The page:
Sub-point B: Extraction reduces disease proliferation.

Prof. Bjorn Lomborg insists, firstly “rising standards of living…afford better food, clothing and housing and consequently higher disease resistance…Second, improved public hygiene, better water supplies and sewers, hygiene education and quarantine measures…help suppress infections. Finally, better medical…provided a vast array of new technologies to combat illness.” As development has progressed, therefore, “we have consequently experienced a substantial decline in death rates and an increase in life expectancy.”

Thus, because resource extraction saves millions of lives, I negate.
Debate Round No. 1


VarsityDrake forfeited this round.


I will rebut Pro's case at this time.

Firstly, Con defines solely the BRIC nations, but if we look at the UN's lists of developing states, "developing nations" included a far more wide ranging panoply of states than Con's definitions suggest. [1]

Con's definition of Ecotourism is faulty. It assumes, erroneously, that it is responsible. Consider, I am an ecotourist on an outing in the jungle. Without thinking, I throw a wrapper from my food onto the ground and march on, never consciously realizing I did it. That's not responsible, but I'm still engaging in ecotourism. This small example can be applied on a larger scale, whereby nations intend to be responsible, but inadvertently do more harm than good.

My opponents value is very atypical, but I'll role with it. The main problem is gauging how best to promote future generations--predicting outcomes can be very hard to do. Therefore, we should prefer more immediate and less nebulous impacts coming from my own value. As no criterion was offered, you must utilize mine.

C1: Ecotourism

Firstly, Pro is running a plan. Even if it solves for Pro's value, it only addresses a fraction of the resolution. The topic is about the broad subject of "environmental protection" not the narrow one of "Ecotourism." Pro is not addressing the entirety of the resolution.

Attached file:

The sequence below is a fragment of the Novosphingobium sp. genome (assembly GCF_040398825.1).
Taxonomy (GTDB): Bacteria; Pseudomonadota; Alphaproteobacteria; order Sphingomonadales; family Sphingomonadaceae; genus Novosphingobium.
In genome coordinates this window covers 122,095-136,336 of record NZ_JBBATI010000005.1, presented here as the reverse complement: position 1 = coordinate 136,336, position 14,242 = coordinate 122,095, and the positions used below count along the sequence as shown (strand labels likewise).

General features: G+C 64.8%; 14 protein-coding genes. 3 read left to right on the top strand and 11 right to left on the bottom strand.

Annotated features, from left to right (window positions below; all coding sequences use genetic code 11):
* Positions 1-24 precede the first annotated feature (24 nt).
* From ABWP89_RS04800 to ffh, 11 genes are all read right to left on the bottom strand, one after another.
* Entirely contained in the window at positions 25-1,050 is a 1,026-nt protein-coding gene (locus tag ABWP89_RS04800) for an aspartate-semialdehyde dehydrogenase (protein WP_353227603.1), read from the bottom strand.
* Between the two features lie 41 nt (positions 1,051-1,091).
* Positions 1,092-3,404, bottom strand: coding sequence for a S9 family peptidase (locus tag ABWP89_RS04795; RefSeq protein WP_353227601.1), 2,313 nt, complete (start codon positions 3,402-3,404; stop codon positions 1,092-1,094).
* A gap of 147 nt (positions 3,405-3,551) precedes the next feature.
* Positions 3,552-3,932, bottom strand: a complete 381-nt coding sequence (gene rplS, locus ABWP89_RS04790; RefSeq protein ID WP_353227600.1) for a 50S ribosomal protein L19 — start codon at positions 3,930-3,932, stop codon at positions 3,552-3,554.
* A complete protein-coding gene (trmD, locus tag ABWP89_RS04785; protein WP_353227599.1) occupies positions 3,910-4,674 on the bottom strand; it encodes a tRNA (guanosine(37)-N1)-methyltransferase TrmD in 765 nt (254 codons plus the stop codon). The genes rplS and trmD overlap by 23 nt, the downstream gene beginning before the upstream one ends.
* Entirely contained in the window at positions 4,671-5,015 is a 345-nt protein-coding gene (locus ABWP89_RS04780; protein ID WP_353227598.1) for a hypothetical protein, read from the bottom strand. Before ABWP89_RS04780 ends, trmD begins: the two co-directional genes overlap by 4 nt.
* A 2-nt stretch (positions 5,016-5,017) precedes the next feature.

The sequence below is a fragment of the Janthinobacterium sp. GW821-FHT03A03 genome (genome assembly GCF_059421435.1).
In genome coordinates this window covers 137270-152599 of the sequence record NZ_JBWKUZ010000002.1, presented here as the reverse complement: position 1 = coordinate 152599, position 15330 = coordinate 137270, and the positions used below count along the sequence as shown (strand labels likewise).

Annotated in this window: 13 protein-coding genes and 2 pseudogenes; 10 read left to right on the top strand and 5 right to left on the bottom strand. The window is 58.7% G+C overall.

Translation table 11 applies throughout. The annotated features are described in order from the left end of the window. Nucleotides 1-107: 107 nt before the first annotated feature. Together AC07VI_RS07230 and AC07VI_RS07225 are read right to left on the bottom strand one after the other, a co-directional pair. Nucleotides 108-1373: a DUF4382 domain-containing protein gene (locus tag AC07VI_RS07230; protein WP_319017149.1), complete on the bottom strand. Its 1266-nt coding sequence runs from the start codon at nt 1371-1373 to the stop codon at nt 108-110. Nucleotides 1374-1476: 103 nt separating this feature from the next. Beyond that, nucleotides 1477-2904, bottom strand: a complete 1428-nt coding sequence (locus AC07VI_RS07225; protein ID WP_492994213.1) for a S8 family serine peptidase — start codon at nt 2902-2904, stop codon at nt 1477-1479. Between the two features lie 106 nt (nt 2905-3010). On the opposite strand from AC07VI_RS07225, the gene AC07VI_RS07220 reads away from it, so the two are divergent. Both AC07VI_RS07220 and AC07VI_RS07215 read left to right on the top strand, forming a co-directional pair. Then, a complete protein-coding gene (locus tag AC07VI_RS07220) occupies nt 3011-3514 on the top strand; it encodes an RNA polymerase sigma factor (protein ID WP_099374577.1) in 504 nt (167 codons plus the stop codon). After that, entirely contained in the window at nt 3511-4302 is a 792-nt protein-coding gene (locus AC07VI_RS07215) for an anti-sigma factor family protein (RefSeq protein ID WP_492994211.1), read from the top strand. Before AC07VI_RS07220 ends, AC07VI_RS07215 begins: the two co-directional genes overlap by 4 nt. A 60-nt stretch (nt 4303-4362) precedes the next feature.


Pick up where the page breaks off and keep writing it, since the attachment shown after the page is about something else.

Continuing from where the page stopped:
But, there are also problems with ecotourism. "The potential of ecotourism as a wildlife conservation strategy is limited by its inability to insure [sic] the long-term protection of environmental assets and by its tendency to contribute directly to environmental degradation. Ecotourism is the proxy market designed to align consumers' preferences for recreation with the protection of environmental assets. Because it does not necessarily address the direct protection of those assets, it is prone to market failure. Pressures on governments and firms involved in providing ecotourism services will impair their ability to minimize detrimental effects of human economic behavior....Ecotourism itself may contain negative externalities--costs imposed on others and ignored in the operation of market exchange....Some of the external costs include damage to the living resources ecotourism is intended to protect. In Canada, tourists...harass polar bears by approaching too closely. Whales have been harassed and even killed in Quebec and the Canary Islands. Wildlife observers drive cheetahs off Kenyan reserves, exposing the cats to danger and the risk on inbreeding...tourists' feeding of wildlife ha led to increased dependency on humans. Habitat deterioration is also a concern as land is converted to tourist facilities. Deforestation has compromised habitat for butterflies in Mexico and squirrel monkeys in Costa Rica. Campsite development has resulted in the loss of woody species in Uganda. Increased tourist traffic can result in conflicts between indigenous cultures and other local groups....government agencies charged with administering natural resources are burdened by a multiplicity of oft-conflicting goals and so may not be relied upon to focus on continued adherence to the stated principles of ecotourism. " [2]

Clearly, ecotourism is not the panacea Pro describes.

Insofar as parks are merely an extension of the ecotourist idea, cross-apply this evidence to Pro's C2. Cross-apply my case to his C3 and C4--my points directly clash here.

I also agree that R.E. conflicts with, and imposes force on, nature. The resolution even says "when they conflict." But a handful of examples don't outweigh my massive statistical and empirical impacts, and so we can vote Con on the basis of a utility analysis today. Thank you. Over to Pro...


1 -
2 - Jack Coburn Isaacs, "The Limited Potential of Ecotourism to Contribute to Wildlife Conservation" Wild Life Bulletin, Vol. 28, No. 1 (2000) p. 61-69. Available on Jstor.
Debate Round No. 2


VarsityDrake forfeited this round.


Pro drops all arguments. Please VOTE CON. Thank you!
Debate Round No. 3
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Vote Placed by TheHitchslap 3 years ago
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Reasons for voting decision: FF
Vote Placed by NiqashMotawadi3 3 years ago
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Reasons for voting decision: BSH1 was spectacular in this one, so I'm disappointed that his opponent forfeited.